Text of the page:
On this ancient festival, it was formerly the custom for men to make presents to the women. In Scotland these valentine gifts were reciprocal, as indeed they are still in some parts.
Hurdis calls this
The day Saint Valentine,
When maids are brisk, and at the break of day
Start up and turn their pillows, curious all
To know what happy swain the fates provide
A mate for life. Then follows think discharge
Of true-love knots and sonnets nicely penned.
St. Valentine is the lover's saint. Not that lovers have more superstition than other people, but their imaginings are more. As it is fabled that Orpheus "played so well, he moved old Nick;" so it is true that Love, "cruel tyrant," moves the veriest brute. Its influence renders the coarsest nature somewhat interesting. A being of this kind, so possessed, is almost as agreeable as a parish cage with an owl inside; you hear its melancholy tee-whit tee-who, and wonder how it got there. Its place of settlement becomes a place of sentiment; nobody can liberate the starveling, and it will stay there. Its mural [sic] notes seem so many calls for pity, which are much abated on the recollection, that there are openings enough for its escape. The "tender passion" in the two mile an hour Jehu of an eight-hourse waggon, puzzles him mightily. He"sighs and drives, sighs and drives, and drives and sighs again," till the approach of this festival enables him to buy "a valentine," with a "halter" and a "couple o' hearts" transfixed by an arrow in the form of a weathercock, inscribed
"I'll be yours, if you'll be mine,
I am your pleasing Valentine."
This he gets his name written under by the shopkeeper, and will be quite sure that it is his name, before he walks after his waggon, which he has left to go on, because neither that nor his passion can brook delay. After he is out of the town, he looks behind him, lest any body should see, and for a mile or two on the road, ponders on the "two hearts made one," as a most singular device, and with admired devotion. He then puts it in the trusty pocket under his frock, which holds the waggon bill, and flogs his horses to quicken their pace towards the inn, where "she," who is "his heart's delight," has been lately promoted to the rank of under kitchen-maid, vice her who resigned, on being called "to the happy estate of matrimony" by a neighbouring carter. He gives her the mysterious paper in the yard, she receives it with a "what be this?" and with a smack on the lips, and a smack from the whip on the gown. The gods have made him poetical, and, from his recollection of a play he saw at the statute-fair, he tells her that "love, like a worm in the mud, has played upon his Lammas cheek" ever since last Lammas-tide, and she knows it has, and that she's his valentine. With such persons and with nature, this is the season of breaking the ice.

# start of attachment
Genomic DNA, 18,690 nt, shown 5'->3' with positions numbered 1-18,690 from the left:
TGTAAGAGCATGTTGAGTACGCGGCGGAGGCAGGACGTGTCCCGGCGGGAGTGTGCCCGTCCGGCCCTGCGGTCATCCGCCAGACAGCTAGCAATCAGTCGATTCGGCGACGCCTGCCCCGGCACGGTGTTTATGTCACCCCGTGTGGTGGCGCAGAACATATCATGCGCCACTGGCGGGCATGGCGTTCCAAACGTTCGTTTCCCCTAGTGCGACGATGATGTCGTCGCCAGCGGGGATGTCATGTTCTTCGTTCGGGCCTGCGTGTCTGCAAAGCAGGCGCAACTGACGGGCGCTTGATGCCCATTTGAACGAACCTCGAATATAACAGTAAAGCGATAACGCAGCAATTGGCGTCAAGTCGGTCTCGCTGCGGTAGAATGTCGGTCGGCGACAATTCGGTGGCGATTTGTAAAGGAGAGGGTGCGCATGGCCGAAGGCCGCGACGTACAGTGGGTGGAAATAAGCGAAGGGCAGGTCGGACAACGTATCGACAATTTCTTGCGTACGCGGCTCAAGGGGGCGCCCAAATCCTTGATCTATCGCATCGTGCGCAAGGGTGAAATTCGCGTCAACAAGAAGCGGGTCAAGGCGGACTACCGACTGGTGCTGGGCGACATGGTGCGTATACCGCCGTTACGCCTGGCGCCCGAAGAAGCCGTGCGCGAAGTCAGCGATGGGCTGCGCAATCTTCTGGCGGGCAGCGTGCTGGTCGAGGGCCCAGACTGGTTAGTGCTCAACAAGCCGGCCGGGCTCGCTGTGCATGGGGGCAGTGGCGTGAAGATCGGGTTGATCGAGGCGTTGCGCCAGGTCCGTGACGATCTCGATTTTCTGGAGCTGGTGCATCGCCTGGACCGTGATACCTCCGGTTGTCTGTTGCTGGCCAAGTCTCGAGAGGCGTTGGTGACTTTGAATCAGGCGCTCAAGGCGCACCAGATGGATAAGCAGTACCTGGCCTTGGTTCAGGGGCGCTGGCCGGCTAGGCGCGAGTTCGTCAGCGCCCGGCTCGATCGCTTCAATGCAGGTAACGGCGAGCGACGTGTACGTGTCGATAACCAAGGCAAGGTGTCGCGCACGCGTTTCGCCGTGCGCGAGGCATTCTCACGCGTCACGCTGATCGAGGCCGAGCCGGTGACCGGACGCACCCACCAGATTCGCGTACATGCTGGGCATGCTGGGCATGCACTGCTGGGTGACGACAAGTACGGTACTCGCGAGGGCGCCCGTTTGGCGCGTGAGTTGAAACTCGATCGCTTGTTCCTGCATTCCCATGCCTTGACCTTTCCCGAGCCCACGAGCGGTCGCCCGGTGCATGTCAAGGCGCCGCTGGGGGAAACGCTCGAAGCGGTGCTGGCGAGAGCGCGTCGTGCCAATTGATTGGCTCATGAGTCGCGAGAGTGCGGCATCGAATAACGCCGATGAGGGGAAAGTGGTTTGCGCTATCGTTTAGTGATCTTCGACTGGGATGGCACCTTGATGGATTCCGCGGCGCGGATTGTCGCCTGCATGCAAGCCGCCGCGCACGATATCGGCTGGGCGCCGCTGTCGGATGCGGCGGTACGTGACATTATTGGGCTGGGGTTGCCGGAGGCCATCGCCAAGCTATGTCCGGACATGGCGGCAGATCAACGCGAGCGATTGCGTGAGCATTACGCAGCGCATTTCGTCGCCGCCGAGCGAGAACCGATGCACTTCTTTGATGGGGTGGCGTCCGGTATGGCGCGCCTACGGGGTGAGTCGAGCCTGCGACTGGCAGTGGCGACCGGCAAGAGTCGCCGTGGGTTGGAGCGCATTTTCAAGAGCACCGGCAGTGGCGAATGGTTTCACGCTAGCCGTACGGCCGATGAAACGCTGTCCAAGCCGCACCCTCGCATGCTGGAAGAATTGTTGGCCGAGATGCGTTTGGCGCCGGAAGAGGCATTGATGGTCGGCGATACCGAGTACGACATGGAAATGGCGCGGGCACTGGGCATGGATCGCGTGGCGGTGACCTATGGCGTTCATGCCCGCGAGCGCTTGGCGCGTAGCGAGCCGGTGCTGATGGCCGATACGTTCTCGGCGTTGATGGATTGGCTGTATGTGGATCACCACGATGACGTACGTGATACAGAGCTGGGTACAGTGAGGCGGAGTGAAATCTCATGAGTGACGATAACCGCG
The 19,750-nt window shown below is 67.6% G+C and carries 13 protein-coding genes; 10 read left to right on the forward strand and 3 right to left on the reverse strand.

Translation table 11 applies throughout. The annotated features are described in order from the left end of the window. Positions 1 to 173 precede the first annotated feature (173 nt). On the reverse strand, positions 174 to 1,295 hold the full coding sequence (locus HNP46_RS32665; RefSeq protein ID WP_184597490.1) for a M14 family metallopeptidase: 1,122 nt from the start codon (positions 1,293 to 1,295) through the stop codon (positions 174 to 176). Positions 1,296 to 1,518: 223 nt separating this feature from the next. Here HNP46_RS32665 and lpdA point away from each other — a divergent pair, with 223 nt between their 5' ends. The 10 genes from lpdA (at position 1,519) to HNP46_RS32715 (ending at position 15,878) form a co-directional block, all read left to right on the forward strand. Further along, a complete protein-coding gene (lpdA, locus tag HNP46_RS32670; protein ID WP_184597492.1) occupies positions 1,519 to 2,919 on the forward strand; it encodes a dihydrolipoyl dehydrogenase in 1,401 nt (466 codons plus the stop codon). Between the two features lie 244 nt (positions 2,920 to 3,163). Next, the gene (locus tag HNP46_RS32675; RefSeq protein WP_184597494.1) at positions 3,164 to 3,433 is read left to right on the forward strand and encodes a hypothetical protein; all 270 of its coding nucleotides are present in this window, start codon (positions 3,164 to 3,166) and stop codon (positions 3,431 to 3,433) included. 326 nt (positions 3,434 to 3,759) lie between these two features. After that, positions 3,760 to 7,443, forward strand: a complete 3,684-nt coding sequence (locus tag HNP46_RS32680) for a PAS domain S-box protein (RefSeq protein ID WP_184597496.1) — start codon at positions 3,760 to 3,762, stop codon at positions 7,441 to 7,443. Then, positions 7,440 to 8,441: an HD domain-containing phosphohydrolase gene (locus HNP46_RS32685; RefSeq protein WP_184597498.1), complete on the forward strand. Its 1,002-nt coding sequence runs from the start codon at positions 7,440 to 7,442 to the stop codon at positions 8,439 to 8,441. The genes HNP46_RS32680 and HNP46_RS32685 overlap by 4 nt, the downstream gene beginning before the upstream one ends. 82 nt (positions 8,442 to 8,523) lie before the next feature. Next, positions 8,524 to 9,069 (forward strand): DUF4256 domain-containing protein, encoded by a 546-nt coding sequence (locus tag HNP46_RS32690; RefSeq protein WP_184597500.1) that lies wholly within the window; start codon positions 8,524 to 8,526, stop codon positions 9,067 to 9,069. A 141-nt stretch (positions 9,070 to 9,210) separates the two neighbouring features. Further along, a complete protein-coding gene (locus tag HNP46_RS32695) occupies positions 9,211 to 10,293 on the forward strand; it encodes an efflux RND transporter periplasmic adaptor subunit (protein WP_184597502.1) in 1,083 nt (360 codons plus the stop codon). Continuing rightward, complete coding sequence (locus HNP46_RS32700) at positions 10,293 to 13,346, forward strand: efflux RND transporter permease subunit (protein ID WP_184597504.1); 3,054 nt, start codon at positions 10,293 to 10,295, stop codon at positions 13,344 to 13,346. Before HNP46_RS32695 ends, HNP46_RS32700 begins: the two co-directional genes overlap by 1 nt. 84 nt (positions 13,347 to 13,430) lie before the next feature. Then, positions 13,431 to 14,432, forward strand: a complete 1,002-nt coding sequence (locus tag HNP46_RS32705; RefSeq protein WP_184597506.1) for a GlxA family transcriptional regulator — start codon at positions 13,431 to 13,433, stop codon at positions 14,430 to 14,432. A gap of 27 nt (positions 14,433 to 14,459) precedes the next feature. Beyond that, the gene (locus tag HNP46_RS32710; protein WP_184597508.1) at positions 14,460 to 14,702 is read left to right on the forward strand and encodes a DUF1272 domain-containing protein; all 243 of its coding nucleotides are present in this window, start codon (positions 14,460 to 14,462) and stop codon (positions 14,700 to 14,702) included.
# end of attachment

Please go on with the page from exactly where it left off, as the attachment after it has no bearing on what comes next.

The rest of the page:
St. Valentine, be it repeated, is the saint of all true lovers of every degree, and hence the letters missive to the fair, from wooers on his festival, bear his name. Brand thinks "one of the most elegant jeu-d'esprits on this occasion," is one wherein an admirer reminds his mistress of the choice attributed by the legend to the choristers of the air on this day, and inquires of her—
Shall only you and I forbear
To meet and make a happy pair?
Shall we alone delay to live?
This day an age of bliss may give.
But, ah! when I the proffer make,
Still coyly you refuse to take;
My heart I dedicate in vain,
The too mean present you disdain.
Yet since the solemn time allows
To choose the object of our vows;
Boldly I dare profess my flame,
Proud to be yours by any name.
A better might have been selected from the "Magazine of Magazines," the "Gentleman's," wherein Mr. Urban has sometimes introduced the admirers of ladies to the admirers of antiquities—under which class ladies never come. Thence, ever and anon, as from some high barbican or watchtower old, "songs of loves and maids forsaken," have aroused the contemplation from "facts, fancies and recollections" regarding other times, to lovers "sighing like furnace" in our own. Through Sylvanus, nearly a century ago, there was poured this
Invocation of St. Valentine.
Haste, friendly Saint! to my relief,
My heart is stol'n, help! stop the thief!
My rifled breast I search'd with care,
And found Eliza lurking there.
Away she started from my view,
Yet may be caught, if thou pursue;
Nor need I to describe her strive—
The fairest, dearest maid alive!
Seize her—yet treat the nymph divine
With gentle usage, Valentine!
Then, tell her, she, for what was done,
Must bring my heart, and give her own.
So pleasant, so descriptive an illustration of the present custom, requires a companion equally amiable:
Mark'd you her eye's resistless glance,
That does the enraptur'd soul entrance?
Mark'd you that dark blue orb unfold
Volumes of bliss as yet untold?
And felt you not, as I now feel,
Delight no tongue could e'er reveal?
Mark'd you her cheek that blooms and glows
A living emblem of the rose?
Mark'd you her vernal lip that breathes
The balmy fragrance of its leaves?
And felt you not, as I now feel,
Delight no tongue can e'er reveal?
Mark'd you her artless smiles that speak
The language written on her cheek,
Where, bright as morn, and pure as dew,
The bosom's thoughts arise to view?